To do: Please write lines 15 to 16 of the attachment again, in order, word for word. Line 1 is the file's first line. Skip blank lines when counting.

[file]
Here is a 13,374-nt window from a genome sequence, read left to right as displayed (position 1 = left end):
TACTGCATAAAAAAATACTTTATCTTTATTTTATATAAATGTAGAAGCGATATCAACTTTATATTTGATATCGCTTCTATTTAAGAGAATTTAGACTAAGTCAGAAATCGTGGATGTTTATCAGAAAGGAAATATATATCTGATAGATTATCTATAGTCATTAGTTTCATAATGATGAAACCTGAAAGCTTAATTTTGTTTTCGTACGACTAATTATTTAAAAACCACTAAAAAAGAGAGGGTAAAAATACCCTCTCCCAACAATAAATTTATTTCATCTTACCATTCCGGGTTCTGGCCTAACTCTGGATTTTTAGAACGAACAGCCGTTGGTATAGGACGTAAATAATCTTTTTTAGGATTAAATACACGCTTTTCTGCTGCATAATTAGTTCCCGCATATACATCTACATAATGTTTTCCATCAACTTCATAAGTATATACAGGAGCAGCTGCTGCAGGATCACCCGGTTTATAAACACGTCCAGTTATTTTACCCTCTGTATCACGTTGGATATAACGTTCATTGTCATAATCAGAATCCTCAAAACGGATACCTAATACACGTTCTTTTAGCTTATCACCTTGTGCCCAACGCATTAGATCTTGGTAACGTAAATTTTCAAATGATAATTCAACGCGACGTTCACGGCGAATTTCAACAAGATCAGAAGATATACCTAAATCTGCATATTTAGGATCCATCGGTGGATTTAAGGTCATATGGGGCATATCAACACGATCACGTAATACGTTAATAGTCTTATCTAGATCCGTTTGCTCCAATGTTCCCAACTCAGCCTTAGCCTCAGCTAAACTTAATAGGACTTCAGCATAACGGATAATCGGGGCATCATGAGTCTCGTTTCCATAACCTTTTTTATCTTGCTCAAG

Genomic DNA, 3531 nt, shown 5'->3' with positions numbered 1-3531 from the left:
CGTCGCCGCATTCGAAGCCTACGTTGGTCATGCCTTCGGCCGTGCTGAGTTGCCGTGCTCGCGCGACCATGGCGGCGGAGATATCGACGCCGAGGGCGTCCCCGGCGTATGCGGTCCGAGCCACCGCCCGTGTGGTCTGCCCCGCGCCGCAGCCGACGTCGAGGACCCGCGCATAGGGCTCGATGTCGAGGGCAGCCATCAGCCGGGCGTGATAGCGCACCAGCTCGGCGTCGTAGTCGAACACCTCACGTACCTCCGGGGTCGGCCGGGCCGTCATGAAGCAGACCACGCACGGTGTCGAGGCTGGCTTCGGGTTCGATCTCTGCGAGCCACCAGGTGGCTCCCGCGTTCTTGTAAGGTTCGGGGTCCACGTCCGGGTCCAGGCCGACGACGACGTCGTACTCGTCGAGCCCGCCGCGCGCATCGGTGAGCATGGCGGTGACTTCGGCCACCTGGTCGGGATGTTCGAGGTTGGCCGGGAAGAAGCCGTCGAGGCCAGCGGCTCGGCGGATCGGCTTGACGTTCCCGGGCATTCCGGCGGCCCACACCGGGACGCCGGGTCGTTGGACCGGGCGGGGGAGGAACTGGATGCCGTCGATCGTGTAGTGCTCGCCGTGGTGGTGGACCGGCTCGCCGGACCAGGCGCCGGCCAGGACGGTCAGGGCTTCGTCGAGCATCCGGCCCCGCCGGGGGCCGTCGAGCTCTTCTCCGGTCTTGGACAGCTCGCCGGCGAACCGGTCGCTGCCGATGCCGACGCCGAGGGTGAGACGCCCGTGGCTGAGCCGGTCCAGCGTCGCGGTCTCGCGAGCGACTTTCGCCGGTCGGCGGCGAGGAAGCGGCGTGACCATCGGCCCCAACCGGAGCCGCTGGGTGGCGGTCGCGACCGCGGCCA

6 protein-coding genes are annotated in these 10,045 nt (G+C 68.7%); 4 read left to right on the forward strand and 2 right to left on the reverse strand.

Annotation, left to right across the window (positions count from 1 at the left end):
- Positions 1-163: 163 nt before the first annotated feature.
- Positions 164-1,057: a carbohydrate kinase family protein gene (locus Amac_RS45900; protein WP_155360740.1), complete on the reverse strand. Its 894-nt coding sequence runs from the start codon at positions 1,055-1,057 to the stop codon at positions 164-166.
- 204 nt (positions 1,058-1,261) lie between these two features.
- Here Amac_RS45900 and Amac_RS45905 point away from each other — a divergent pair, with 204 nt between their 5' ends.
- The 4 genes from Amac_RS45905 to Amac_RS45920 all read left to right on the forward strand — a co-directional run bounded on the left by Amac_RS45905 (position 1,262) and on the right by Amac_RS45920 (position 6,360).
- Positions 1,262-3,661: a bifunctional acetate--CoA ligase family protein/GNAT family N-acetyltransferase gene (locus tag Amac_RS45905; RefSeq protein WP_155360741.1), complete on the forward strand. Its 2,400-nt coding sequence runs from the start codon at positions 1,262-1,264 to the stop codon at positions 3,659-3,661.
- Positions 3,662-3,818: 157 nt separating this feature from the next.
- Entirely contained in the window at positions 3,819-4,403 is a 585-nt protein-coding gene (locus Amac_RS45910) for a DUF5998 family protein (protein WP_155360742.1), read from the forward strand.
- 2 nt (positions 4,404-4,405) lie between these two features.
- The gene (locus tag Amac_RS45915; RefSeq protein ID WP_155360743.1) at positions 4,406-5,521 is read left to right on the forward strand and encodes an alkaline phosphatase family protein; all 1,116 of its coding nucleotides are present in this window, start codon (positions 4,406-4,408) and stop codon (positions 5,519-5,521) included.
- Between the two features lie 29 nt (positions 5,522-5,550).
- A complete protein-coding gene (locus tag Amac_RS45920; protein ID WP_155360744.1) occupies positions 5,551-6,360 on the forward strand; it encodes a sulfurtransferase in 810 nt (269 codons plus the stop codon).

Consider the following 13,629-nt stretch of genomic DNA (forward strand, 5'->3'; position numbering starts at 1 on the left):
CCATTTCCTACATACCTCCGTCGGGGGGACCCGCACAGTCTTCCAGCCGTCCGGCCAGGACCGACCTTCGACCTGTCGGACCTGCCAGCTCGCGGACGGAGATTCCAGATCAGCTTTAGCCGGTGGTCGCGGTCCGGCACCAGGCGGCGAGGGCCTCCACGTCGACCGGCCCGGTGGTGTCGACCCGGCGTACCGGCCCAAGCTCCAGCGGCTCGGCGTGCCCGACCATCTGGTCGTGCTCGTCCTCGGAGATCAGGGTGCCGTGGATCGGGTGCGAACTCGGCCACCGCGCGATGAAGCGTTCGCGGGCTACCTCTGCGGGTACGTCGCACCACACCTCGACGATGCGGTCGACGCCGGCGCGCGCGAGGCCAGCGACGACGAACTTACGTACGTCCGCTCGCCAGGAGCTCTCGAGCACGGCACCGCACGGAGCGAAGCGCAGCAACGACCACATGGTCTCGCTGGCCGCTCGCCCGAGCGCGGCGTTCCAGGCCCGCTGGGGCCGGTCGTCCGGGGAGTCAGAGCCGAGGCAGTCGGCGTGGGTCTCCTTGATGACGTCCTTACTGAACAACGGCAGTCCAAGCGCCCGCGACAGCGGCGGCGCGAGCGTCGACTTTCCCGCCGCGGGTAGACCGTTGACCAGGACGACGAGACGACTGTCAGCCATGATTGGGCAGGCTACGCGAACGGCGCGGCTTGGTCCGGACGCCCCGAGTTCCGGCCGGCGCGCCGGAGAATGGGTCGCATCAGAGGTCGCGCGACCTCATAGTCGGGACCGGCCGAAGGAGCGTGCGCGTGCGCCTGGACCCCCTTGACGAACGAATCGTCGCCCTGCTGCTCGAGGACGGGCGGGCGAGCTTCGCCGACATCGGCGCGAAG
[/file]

- 2 nt (positions 4,404-4,405) lie between these two features.
- The gene (locus tag Amac_RS45915; RefSeq protein ID WP_155360743.1) at positions 4,406-5,521 is read left to right on the forward strand and encodes an alkaline phosphatase family protein; all 1,116 of its coding nucleotides are present in this window, start codon (positions 4,406-4,408) and stop codon (positions 5,519-5,521) included.